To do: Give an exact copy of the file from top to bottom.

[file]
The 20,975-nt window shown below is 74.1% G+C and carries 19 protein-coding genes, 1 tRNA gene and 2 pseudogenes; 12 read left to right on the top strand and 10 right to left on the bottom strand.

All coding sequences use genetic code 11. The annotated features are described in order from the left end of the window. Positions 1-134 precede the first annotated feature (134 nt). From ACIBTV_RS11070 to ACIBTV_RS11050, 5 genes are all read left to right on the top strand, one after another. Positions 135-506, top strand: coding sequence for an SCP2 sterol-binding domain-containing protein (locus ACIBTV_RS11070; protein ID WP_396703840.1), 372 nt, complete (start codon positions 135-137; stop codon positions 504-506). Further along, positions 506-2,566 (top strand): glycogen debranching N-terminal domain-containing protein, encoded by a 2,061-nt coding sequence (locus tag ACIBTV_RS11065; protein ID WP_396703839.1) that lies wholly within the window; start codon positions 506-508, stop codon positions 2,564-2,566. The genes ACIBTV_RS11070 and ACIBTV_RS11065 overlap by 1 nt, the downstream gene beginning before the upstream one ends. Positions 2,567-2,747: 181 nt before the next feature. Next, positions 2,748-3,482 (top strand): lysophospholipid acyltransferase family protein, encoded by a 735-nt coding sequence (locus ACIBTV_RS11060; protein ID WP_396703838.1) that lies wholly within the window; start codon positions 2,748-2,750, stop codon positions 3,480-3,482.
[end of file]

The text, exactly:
The 20,975-nt window shown below is 74.1% G+C and carries 19 protein-coding genes, 1 tRNA gene and 2 pseudogenes; 12 read left to right on the top strand and 10 right to left on the bottom strand.

All coding sequences use genetic code 11. The annotated features are described in order from the left end of the window. Positions 1-134 precede the first annotated feature (134 nt). From ACIBTV_RS11070 to ACIBTV_RS11050, 5 genes are all read left to right on the top strand, one after another. Positions 135-506, top strand: coding sequence for an SCP2 sterol-binding domain-containing protein (locus ACIBTV_RS11070; protein ID WP_396703840.1), 372 nt, complete (start codon positions 135-137; stop codon positions 504-506). Further along, positions 506-2,566 (top strand): glycogen debranching N-terminal domain-containing protein, encoded by a 2,061-nt coding sequence (locus tag ACIBTV_RS11065; protein ID WP_396703839.1) that lies wholly within the window; start codon positions 506-508, stop codon positions 2,564-2,566. The genes ACIBTV_RS11070 and ACIBTV_RS11065 overlap by 1 nt, the downstream gene beginning before the upstream one ends. Positions 2,567-2,747: 181 nt before the next feature. Next, positions 2,748-3,482 (top strand): lysophospholipid acyltransferase family protein, encoded by a 735-nt coding sequence (locus ACIBTV_RS11060; protein ID WP_396703838.1) that lies wholly within the window; start codon positions 2,748-2,750, stop codon positions 3,480-3,482.